Photo: Flickr via mikebehnken
Few places in the world meet all the criteria of an ideal retirement haven. Here’s one place that does that most of the world has never heard of:Hua Hin, Thailand. Dollar for dollar, you likely could enjoy a much higher standard of living in Hua Hin than back home, no matter where back home happens to be.
Hua Hin offers miles of clean beaches, good year-round weather, and a large foreign community. In Hua Hin, you’re close to the cultural offerings of Bangkok, but removed from the chaos of the capital. And because Hua Hin is a small city, it does not suffer from the population pressures found in Thailand‘s larger urban areas. There are nine golf courses in and around Hua Hin with more under construction. Mountains, caves, waterfalls, and abundant wildlife can be enjoyed at the seven national parks within a two-hour drive.
A new internationally accredited hospital opened recently, further supporting the city’s top-notch medical care facilities and growing reputation as a medical tourism destination. Medical procedures performed in Thailand cost anywhere from 20 per cent to 80 per cent less than the same procedures performed in the U.S., while the equipment used and the care received are as good or better than that available in the West.
Housing is plentiful, with condominiums and private homes stretched out near and along the beach. Secure and modern gated subdivisions are also numerous, especially around the golf courses and in the hills on the edges of town.
Nearly 20 per cent of the 84,883 permanent residents of Hua Hin have immigrated from abroad with the specific intention of making a new life here. They are involved in the larger community, attend meetings with the city council, and have a real influence on the future of the city. They’ve brought a lot of their former lives with them, including reading clubs, festivals, cycling clubs, soccer leagues, wine-tasting, and darts tournaments. There is something happening almost every day.
New arrivals to Hua Hin appreciate the cleanliness of the area, the widespread use of English, the lack of corruption, and the low-cost, high standard of living, all of which make this a very attractive destination for retirees on a moderate budget. A couple could live a fully-appointed, rich, and interesting life here on a budget of as little as $1,100 per month.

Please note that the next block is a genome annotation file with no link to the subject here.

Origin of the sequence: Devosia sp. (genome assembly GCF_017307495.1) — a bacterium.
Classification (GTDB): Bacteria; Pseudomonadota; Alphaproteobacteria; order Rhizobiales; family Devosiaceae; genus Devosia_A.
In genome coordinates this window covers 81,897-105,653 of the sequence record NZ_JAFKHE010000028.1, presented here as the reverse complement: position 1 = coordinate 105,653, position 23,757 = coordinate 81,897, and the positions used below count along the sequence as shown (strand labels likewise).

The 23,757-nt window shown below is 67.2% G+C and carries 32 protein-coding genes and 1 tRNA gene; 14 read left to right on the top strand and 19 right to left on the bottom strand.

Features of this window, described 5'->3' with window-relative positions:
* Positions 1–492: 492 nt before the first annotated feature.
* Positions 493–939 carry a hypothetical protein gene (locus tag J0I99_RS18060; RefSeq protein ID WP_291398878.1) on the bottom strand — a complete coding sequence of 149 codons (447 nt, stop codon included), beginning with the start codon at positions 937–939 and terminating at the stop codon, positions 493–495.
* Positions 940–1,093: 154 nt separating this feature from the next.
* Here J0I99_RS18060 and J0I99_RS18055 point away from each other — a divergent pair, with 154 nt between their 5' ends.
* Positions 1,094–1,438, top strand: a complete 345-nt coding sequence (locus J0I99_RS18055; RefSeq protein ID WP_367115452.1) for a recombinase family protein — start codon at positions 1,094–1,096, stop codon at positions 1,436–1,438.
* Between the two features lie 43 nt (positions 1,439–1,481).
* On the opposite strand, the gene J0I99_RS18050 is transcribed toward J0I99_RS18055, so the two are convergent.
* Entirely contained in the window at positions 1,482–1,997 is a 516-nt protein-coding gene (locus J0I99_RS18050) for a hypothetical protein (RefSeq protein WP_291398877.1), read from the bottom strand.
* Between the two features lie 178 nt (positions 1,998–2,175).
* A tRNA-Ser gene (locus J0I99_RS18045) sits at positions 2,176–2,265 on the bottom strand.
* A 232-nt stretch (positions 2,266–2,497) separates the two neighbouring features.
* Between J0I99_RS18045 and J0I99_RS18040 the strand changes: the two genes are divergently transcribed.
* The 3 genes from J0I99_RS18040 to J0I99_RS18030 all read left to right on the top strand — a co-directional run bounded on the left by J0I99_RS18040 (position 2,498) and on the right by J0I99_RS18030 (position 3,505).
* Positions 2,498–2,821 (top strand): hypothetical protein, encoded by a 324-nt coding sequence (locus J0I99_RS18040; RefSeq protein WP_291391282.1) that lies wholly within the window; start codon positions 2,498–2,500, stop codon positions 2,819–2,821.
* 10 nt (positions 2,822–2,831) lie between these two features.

In many respects, Hua Hin could be described as the San Miguel de Allende or Boquete of Southeast Asia. Those destinations, in Mexico and Panama respectively, are home to big and growing expat retiree communities. Like them, Hua Hin is home to enough local Thai people to keep things interesting. You’ll know that you’re in a foreign country. But, as with launching a new life in San Miguel or Boquete, moving to Hua Hin does not require total immersion in a new culture. There are enough expats and activities to ease the transition.
Perhaps the best part about retirement in Hua Hin is that you are not obliged to give up comforts and conveniences from back home. You’ll be able to live better and enhance your quality of life, because the infrastructure and services to do so are both available and affordable.
The abundance of restaurants is impressive and eating out is one activity that almost all expats enjoy on a regular basis. A deliciously relaxing Thai massage is another affordable indulgence, and practitioners are located downtown and along the length of Petchkasem Road. A two-hour traditional massage costs 300 to 600 baht—that’s just $10 to $20. An experienced full-time housekeeper charges around 7,500 baht ($225) per month.
Hua Hin has one of the most welcoming climates in Thailand. The average year-round temperature is a balmy 83 degrees Fahrenheit, with average highs of 88 degrees and lows of 77. The town is located in one of the driest parts of Thailand, with an average annual rainfall of just 37 inches.
Rents are almost always negotiable, at least to an extent. Your biggest decision here will be whether you want to live on the beachor more inland. The beach is lined with condominiums and apartments, many with direct ocean views. A furnished two-bedroom place with an ocean view rents for $800 to $1,000 per month. However, back from the beach, rents are half as much.
Kathleen Peddicord is the founder of the Live and Invest Overseas publishing group. With more than 25 years experience covering this beat, Kathleen reports daily on current opportunities for living, retiring, and investing overseas in her free e-letter. Her book, How To Retire Overseas—Everything You Need To Know To Live Well Abroad For Less, was recently released by Penguin Books.
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